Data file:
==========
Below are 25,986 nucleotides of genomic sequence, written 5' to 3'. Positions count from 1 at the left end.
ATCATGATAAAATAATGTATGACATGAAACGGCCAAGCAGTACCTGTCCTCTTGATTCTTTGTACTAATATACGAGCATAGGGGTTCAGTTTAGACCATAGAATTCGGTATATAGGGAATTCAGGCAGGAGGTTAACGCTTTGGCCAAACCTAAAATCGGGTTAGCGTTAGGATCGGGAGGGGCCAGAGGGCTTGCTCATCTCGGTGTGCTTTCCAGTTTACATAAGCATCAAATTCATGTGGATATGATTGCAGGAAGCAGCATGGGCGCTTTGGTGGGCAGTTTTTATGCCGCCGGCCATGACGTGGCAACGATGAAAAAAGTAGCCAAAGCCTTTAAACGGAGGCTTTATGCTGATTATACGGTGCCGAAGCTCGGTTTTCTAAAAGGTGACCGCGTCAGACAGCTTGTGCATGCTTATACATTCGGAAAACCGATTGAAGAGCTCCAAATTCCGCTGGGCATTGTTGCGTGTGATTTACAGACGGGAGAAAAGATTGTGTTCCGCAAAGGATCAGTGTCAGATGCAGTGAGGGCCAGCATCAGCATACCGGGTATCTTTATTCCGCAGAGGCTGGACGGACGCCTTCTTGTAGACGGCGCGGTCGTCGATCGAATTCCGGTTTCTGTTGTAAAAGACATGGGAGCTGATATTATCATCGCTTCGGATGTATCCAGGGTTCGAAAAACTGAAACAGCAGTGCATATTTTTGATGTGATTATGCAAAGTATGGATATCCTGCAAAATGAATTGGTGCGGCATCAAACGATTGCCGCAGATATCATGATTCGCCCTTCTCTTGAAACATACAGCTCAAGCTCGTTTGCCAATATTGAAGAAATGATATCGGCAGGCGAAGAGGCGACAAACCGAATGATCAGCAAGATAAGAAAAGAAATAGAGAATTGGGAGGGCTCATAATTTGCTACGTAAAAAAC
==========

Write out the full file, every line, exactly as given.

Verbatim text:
Below are 25,986 nucleotides of genomic sequence, written 5' to 3'. Positions count from 1 at the left end.
ATCATGATAAAATAATGTATGACATGAAACGGCCAAGCAGTACCTGTCCTCTTGATTCTTTGTACTAATATACGAGCATAGGGGTTCAGTTTAGACCATAGAATTCGGTATATAGGGAATTCAGGCAGGAGGTTAACGCTTTGGCCAAACCTAAAATCGGGTTAGCGTTAGGATCGGGAGGGGCCAGAGGGCTTGCTCATCTCGGTGTGCTTTCCAGTTTACATAAGCATCAAATTCATGTGGATATGATTGCAGGAAGCAGCATGGGCGCTTTGGTGGGCAGTTTTTATGCCGCCGGCCATGACGTGGCAACGATGAAAAAAGTAGCCAAAGCCTTTAAACGGAGGCTTTATGCTGATTATACGGTGCCGAAGCTCGGTTTTCTAAAAGGTGACCGCGTCAGACAGCTTGTGCATGCTTATACATTCGGAAAACCGATTGAAGAGCTCCAAATTCCGCTGGGCATTGTTGCGTGTGATTTACAGACGGGAGAAAAGATTGTGTTCCGCAAAGGATCAGTGTCAGATGCAGTGAGGGCCAGCATCAGCATACCGGGTATCTTTATTCCGCAGAGGCTGGACGGACGCCTTCTTGTAGACGGCGCGGTCGTCGATCGAATTCCGGTTTCTGTTGTAAAAGACATGGGAGCTGATATTATCATCGCTTCGGATGTATCCAGGGTTCGAAAAACTGAAACAGCAGTGCATATTTTTGATGTGATTATGCAAAGTATGGATATCCTGCAAAATGAATTGGTGCGGCATCAAACGATTGCCGCAGATATCATGATTCGCCCTTCTCTTGAAACATACAGCTCAAGCTCGTTTGCCAATATTGAAGAAATGATATCGGCAGGCGAAGAGGCGACAAACCGAATGATCAGCAAGATAAGAAAAGAAATAGAGAATTGGGAGGGCTCATAATTTGCTACGTAAAAAAC